The TPACK framework was first introduced by Mishra and Koelher (2006).  The framework builds on Shulman’s (1986, 1987) Pedagogical Content Knowledge (PCK)—the idea that teacher knowledge is more than mere knowledge of content and of general pedagogical principles. Shulman suggested that teachers possess a special form of knowledge that has to do with processes and techniques for transforming content in ways that are pedagogically viable. The TPACK framework extended PCK to include technological knowledge as being an important component of the kinds of knowledge teachers need to possess, and similar to PCK, TPACK is conceived as being more than individual pieces of knowledge.

Figure 1

The Technological Pedagogical Content Knowledge (TPACK) Framework (Mishra, 2019)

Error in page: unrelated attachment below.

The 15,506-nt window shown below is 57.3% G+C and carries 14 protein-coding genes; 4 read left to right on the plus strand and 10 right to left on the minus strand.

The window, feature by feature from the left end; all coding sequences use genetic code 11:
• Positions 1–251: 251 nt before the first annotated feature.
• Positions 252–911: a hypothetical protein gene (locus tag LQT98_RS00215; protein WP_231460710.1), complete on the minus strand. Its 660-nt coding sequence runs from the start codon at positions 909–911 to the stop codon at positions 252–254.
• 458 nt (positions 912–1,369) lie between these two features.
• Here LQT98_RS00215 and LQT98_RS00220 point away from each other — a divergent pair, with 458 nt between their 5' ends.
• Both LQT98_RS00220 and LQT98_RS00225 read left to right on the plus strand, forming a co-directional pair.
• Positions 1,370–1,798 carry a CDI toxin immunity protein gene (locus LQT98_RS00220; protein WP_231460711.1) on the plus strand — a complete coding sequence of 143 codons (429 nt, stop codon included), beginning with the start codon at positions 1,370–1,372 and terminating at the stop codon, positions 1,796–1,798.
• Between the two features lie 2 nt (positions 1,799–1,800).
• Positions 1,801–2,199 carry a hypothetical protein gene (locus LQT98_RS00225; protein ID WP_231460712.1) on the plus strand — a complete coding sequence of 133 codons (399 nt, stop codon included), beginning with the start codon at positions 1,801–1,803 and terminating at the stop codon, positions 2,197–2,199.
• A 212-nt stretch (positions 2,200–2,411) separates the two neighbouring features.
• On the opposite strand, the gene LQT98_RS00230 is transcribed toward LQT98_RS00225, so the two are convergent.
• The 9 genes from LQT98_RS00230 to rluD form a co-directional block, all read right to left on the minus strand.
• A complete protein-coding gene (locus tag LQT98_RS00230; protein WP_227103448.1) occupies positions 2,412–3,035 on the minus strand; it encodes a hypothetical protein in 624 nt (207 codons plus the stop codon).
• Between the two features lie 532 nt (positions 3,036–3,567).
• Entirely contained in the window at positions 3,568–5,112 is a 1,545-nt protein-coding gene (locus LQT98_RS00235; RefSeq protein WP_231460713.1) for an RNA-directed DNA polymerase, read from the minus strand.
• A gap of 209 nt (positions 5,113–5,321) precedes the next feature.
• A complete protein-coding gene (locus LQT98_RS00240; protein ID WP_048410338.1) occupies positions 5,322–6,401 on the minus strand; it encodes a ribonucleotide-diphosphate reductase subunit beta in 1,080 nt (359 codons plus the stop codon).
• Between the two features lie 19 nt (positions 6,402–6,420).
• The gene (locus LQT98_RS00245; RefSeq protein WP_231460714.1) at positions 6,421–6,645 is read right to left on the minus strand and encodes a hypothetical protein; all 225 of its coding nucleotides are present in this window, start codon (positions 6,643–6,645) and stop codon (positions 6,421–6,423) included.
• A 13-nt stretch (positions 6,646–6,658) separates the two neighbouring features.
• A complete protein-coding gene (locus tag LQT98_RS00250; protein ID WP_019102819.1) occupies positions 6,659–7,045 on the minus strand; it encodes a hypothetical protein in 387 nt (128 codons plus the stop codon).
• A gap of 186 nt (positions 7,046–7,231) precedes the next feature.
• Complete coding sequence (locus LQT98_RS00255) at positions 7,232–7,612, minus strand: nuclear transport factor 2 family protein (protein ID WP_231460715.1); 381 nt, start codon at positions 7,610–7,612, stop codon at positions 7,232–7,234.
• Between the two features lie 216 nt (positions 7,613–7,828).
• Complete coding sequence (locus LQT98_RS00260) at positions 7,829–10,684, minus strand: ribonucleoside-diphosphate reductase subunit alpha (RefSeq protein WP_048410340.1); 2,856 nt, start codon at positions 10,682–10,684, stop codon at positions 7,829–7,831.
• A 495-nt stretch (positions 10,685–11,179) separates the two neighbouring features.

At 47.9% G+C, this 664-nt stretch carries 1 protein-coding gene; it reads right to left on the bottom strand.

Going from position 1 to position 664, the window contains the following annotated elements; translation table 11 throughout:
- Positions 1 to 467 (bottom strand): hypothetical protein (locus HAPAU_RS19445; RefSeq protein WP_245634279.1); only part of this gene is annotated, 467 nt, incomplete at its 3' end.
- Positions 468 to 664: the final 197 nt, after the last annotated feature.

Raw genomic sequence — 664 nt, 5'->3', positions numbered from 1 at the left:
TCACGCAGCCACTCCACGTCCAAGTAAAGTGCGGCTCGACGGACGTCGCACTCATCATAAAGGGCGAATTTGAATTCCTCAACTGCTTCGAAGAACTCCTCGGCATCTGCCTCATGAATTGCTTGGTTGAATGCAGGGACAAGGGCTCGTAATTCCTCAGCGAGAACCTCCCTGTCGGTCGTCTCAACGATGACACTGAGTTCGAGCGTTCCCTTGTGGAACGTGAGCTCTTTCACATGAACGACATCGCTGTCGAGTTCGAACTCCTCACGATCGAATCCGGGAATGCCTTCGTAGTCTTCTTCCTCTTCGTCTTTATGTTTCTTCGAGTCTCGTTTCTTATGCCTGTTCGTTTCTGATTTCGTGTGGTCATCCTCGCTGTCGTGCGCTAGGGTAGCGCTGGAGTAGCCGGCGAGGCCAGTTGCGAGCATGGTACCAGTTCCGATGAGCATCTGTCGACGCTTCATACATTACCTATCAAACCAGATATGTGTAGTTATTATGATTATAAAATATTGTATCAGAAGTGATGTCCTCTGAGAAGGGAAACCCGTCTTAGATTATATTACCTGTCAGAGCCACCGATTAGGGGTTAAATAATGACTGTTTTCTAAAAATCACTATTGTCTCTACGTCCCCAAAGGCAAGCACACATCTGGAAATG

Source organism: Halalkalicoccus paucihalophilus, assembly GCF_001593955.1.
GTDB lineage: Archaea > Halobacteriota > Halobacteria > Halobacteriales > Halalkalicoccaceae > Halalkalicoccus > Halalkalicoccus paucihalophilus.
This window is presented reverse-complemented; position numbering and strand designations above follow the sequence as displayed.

TPACK image

Content Knowledge (CK) refers to knowledge about the subject matter teachers are teaching, including the content specific to the curriculum that is being taught and a deeper understanding of disciplinary concepts and practices. Pedagogical Knowledge (PK) concerns teachers’ knowledge about methods and practices of teaching and learning, including the overall goals of education, how students learn, assessment practices, and classroom management. Technological Knowledge (TK) describes a type of fluid understanding of technologies and the ability to use them productively for various learning or organizational tasks. TK is fluid and evolving because technologies continually develop over time. Finally, Contextual Knowledge (XK) is the knowledge teachers possess of the broader context within which their teaching functions. These may include knowledge of state standards and policies as well as the broader culture of the school or the district.